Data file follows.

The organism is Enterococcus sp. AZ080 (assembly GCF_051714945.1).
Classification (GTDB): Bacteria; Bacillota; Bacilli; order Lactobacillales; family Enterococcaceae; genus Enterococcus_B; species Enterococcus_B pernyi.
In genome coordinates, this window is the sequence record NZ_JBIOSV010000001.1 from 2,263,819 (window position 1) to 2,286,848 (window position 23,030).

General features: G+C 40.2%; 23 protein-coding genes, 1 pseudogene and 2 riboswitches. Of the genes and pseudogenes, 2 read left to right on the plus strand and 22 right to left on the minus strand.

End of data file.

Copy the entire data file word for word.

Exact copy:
The organism is Enterococcus sp. AZ080 (assembly GCF_051714945.1).
Classification (GTDB): Bacteria; Bacillota; Bacilli; order Lactobacillales; family Enterococcaceae; genus Enterococcus_B; species Enterococcus_B pernyi.
In genome coordinates, this window is the sequence record NZ_JBIOSV010000001.1 from 2,263,819 (window position 1) to 2,286,848 (window position 23,030).

General features: G+C 40.2%; 23 protein-coding genes, 1 pseudogene and 2 riboswitches. Of the genes and pseudogenes, 2 read left to right on the plus strand and 22 right to left on the minus strand.